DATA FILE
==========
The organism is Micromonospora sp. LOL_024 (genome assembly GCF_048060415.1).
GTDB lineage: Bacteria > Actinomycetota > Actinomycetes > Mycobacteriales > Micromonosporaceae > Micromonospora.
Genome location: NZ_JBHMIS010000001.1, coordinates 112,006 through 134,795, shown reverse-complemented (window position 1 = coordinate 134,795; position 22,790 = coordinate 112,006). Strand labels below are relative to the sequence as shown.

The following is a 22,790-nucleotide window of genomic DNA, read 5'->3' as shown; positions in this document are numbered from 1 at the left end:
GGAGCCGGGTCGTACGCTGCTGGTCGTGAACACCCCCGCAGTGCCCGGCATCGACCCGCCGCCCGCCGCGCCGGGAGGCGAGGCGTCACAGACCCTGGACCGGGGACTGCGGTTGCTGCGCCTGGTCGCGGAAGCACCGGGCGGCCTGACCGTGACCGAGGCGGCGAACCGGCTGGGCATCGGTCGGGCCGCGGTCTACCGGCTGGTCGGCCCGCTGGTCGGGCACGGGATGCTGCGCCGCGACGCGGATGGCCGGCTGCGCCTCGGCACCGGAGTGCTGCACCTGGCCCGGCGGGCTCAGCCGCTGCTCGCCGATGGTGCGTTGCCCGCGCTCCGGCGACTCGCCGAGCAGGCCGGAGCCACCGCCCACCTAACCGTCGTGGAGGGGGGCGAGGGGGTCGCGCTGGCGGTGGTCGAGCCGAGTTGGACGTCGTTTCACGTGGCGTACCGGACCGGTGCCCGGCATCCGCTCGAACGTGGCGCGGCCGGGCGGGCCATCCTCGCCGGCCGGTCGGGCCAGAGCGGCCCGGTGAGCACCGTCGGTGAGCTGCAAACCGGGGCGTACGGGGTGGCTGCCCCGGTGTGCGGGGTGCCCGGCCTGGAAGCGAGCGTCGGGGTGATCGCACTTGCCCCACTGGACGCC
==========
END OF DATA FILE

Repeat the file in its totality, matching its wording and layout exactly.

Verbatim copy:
The organism is Micromonospora sp. LOL_024 (genome assembly GCF_048060415.1).
GTDB lineage: Bacteria > Actinomycetota > Actinomycetes > Mycobacteriales > Micromonosporaceae > Micromonospora.
Genome location: NZ_JBHMIS010000001.1, coordinates 112,006 through 134,795, shown reverse-complemented (window position 1 = coordinate 134,795; position 22,790 = coordinate 112,006). Strand labels below are relative to the sequence as shown.

The following is a 22,790-nucleotide window of genomic DNA, read 5'->3' as shown; positions in this document are numbered from 1 at the left end:
GGAGCCGGGTCGTACGCTGCTGGTCGTGAACACCCCCGCAGTGCCCGGCATCGACCCGCCGCCCGCCGCGCCGGGAGGCGAGGCGTCACAGACCCTGGACCGGGGACTGCGGTTGCTGCGCCTGGTCGCGGAAGCACCGGGCGGCCTGACCGTGACCGAGGCGGCGAACCGGCTGGGCATCGGTCGGGCCGCGGTCTACCGGCTGGTCGGCCCGCTGGTCGGGCACGGGATGCTGCGCCGCGACGCGGATGGCCGGCTGCGCCTCGGCACCGGAGTGCTGCACCTGGCCCGGCGGGCTCAGCCGCTGCTCGCCGATGGTGCGTTGCCCGCGCTCCGGCGACTCGCCGAGCAGGCCGGAGCCACCGCCCACCTAACCGTCGTGGAGGGGGGCGAGGGGGTCGCGCTGGCGGTGGTCGAGCCGAGTTGGACGTCGTTTCACGTGGCGTACCGGACCGGTGCCCGGCATCCGCTCGAACGTGGCGCGGCCGGGCGGGCCATCCTCGCCGGCCGGTCGGGCCAGAGCGGCCCGGTGAGCACCGTCGGTGAGCTGCAAACCGGGGCGTACGGGGTGGCTGCCCCGGTGTGCGGGGTGCCCGGCCTGGAAGCGAGCGTCGGGGTGATCGCACTTGCCCCACTGGACGCC